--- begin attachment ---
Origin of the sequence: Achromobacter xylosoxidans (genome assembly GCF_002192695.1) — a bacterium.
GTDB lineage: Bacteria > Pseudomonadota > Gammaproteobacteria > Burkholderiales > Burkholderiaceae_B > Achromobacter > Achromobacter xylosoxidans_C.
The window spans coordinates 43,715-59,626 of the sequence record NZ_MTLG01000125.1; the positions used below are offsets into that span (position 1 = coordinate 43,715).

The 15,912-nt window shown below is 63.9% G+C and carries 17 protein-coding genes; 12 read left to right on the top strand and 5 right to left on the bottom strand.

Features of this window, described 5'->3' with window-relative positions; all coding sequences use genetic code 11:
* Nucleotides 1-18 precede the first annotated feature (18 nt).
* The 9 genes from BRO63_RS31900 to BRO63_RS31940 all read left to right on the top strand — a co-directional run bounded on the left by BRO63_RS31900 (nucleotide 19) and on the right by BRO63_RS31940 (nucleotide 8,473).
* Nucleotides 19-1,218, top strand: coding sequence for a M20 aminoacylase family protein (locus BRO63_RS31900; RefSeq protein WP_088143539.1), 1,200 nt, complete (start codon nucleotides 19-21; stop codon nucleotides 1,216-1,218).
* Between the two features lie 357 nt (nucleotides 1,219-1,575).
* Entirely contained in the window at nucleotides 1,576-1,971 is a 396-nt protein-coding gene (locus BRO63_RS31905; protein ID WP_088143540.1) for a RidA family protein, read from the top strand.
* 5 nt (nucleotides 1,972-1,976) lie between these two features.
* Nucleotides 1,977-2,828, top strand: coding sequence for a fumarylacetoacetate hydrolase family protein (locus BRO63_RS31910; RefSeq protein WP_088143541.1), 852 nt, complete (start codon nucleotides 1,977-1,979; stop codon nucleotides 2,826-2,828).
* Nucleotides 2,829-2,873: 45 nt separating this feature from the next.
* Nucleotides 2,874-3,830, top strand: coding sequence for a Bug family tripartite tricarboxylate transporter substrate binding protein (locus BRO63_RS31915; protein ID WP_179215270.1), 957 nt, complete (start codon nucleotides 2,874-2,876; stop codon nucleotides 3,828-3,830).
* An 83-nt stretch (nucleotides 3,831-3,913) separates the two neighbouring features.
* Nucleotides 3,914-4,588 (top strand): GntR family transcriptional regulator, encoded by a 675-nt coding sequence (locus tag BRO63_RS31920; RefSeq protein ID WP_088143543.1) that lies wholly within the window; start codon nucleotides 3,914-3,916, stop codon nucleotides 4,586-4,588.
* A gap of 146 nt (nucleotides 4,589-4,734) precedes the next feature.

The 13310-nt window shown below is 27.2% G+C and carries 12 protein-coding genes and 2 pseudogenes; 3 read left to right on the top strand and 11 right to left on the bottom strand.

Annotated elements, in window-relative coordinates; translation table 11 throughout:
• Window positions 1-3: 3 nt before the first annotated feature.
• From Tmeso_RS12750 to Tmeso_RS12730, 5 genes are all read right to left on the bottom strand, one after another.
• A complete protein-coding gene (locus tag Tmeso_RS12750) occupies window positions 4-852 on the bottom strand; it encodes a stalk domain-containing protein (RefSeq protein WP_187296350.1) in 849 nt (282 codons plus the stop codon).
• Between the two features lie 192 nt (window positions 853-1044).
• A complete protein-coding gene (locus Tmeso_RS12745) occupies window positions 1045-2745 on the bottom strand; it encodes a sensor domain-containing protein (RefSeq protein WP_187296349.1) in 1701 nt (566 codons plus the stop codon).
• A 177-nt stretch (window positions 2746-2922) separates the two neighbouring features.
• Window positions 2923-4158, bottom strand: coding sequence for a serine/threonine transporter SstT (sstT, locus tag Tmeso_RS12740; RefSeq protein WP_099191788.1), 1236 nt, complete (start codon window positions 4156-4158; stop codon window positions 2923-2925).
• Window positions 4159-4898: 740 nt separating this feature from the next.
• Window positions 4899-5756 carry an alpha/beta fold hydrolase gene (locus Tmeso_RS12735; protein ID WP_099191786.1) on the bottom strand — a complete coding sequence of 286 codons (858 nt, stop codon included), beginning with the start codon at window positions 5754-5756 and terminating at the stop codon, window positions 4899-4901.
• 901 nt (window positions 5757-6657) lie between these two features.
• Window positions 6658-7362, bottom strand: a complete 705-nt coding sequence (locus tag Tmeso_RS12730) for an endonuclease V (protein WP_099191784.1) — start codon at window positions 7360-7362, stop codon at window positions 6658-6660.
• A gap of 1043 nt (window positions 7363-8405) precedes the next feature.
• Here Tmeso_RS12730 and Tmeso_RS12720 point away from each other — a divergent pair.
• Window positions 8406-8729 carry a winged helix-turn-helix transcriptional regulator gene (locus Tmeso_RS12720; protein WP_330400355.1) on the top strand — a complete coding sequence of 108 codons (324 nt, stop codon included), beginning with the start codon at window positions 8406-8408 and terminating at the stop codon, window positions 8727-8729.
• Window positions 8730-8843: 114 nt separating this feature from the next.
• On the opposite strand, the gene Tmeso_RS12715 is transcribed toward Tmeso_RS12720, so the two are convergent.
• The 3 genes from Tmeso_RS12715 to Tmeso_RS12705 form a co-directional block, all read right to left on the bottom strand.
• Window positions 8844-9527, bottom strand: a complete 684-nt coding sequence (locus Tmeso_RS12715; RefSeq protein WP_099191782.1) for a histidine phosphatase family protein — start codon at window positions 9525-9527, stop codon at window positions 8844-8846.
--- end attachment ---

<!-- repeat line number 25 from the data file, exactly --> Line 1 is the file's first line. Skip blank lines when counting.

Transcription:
• A 177-nt stretch (window positions 2746-2922) separates the two neighbouring features.